Displacement(meter) | Time (secs) |

0 | 0 |

20 | 1 |

40 | 2 |

60 | 3 |

80 | 4 |

100 | 5 |

100 | 6 |

90 | 7 |

80 | 8 |

70 | 9 |

60 | 10 |

**Also, calculate the constant positive velocity and constant negative velocity of the car.**

** Given**:

For constant positive velocity-

s_{2}: 80m

s_{1}: 0s

t_{2}: 4m

t_{1}: 0s

For constant negative velocity:

s_{2}: 60m

s_{1}: 90m

t_{2}: 10s

t_{1}: 7s

** Formula**:

v^{→}= s_{2}-s_{1}/t_{2}-t_{1}

** Solution**:

The constant positive velocity of car is calculated as,

v^{→}= s_{2}-s_{1}/t_{2}-t_{1}

v^{→} = 80-0/4-0

v^{→} = 80/4

v^{→} = 20m/s

**The car moves on an inclined plane with a constant positive velocity of 20m/s.**

The constant negative velocity of car is calculated as,

v^{→} = s_{2}-s_{1}/t_{2}-t_{1}

v^{→} =90-60/10-7

v^{→} =30/3

v^{→} = 10m/s

**The car moves on an inclined plane with a constant negative velocity of 10m/s.**

Read more about Velocity on an Inclined Plane.

**When is Constant Velocity Negative?**

The constant velocity negative is when an object moves in the opposite direction.

**The positive and negative signs of velocity reveal the direction of an object’s motion. So whenever an object moves in the opposite direction, it drives with constant negative velocity. But this negative direction is defined by the coordinate system to specify the position. **

An object’s final displacement may be either zero, positive or negative, larger, smaller, or the same as initial displacement. Hence, its constant velocity also is zero, positive or negative, when no force is applied.

**The displacement time graph shows different shapes of slopes for different values of negative velocities.** That means the slope appears more down for the high value of constant negative velocity than the low value of negative velocity, which demonstrates which object is moving faster than the other.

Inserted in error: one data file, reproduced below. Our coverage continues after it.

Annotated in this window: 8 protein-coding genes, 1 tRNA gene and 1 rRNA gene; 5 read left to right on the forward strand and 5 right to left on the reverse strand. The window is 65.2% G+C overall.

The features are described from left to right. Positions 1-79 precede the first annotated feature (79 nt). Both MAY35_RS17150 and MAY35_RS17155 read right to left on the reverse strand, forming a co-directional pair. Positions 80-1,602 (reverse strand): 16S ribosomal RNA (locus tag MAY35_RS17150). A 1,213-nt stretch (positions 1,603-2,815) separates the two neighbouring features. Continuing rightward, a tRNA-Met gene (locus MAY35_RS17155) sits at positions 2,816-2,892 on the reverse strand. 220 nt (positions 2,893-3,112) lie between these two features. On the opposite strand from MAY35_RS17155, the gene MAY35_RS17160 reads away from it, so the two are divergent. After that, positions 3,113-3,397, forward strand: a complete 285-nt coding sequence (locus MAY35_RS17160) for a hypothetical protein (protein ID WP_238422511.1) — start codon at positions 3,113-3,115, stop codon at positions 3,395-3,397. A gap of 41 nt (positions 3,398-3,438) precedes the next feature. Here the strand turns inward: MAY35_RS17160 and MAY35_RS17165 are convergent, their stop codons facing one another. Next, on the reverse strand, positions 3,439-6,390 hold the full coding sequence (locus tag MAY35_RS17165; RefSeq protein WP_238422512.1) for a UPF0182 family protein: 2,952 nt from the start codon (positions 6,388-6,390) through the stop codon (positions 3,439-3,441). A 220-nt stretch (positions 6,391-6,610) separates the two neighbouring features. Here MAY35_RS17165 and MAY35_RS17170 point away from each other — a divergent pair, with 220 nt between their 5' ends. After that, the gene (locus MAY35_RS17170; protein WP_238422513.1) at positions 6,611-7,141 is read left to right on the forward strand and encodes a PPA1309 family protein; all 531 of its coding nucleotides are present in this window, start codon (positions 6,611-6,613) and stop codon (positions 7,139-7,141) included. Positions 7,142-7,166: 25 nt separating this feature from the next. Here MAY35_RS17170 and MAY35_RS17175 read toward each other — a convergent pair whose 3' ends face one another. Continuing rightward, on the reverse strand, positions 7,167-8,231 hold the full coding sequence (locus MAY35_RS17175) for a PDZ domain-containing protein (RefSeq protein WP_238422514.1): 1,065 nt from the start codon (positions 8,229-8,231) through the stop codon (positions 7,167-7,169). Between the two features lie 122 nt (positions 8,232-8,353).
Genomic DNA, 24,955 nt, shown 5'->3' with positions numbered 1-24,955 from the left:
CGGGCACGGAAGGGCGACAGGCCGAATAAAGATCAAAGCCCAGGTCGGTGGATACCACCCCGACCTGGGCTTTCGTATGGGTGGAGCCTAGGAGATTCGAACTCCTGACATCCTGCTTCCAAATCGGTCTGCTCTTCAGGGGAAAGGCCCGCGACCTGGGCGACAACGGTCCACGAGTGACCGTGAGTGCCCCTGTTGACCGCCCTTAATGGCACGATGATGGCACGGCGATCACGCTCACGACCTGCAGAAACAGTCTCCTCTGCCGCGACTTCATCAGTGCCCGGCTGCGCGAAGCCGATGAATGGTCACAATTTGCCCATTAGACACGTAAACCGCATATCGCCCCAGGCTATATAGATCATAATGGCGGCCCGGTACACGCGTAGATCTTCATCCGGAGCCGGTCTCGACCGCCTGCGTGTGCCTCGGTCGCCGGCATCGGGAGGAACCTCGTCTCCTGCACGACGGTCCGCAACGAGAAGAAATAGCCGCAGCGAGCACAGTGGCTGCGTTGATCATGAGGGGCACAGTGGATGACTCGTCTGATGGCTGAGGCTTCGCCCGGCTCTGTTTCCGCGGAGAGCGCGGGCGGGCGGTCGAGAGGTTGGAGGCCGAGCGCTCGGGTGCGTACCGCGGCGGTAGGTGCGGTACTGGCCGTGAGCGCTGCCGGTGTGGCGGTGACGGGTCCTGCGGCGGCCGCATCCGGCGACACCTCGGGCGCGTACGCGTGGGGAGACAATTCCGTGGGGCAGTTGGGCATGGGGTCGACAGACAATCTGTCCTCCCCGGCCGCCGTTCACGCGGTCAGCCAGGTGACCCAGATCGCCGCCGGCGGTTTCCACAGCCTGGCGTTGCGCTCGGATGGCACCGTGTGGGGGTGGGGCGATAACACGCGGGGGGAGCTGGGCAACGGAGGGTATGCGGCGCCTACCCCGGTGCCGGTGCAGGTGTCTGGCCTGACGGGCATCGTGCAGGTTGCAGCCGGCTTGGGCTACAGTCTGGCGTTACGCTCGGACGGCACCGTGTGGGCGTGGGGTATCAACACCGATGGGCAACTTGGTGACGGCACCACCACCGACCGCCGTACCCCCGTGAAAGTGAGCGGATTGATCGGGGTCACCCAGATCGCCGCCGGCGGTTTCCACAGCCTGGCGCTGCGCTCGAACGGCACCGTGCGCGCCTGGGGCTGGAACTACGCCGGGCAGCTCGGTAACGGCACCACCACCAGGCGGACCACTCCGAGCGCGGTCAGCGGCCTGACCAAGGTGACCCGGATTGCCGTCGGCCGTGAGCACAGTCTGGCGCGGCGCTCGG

Usually, *we estimate the velocity as positive*. In contrast, we do not express the velocity in a negative value. Hence, **the**** constant negative velocity is expressed as the relative motion between two objects**. One object’s forward direction is the opposite to the others when both move oppositely. **The relative motion between two oppositely moving objects is specified by its coordinate system (x,y,z,t).**

Suppose two athletes, A and B, run opposite each other with constant velocity. For athlete A, athlete B is running with constant negative velocity. Hence we say athlete B is running with a constant negative velocity with respect to athlete A. Whereas, for athlete B, athlete A is running with a constant negative velocity. So we can say it is a constant negative velocity of athlete A with respect to athlete B.

Read more about Relative Motion.

**Constant Negative Velocity Example**

The constant negative velocity example depicts the opposite motion of an object which is listed below:

**Inclined Plane****Automatic Door****Steering Wheel****Old Telephone****Stretched Spring****Stretched Rubber****Moving Car****Running Trains**

**Inclined Plane**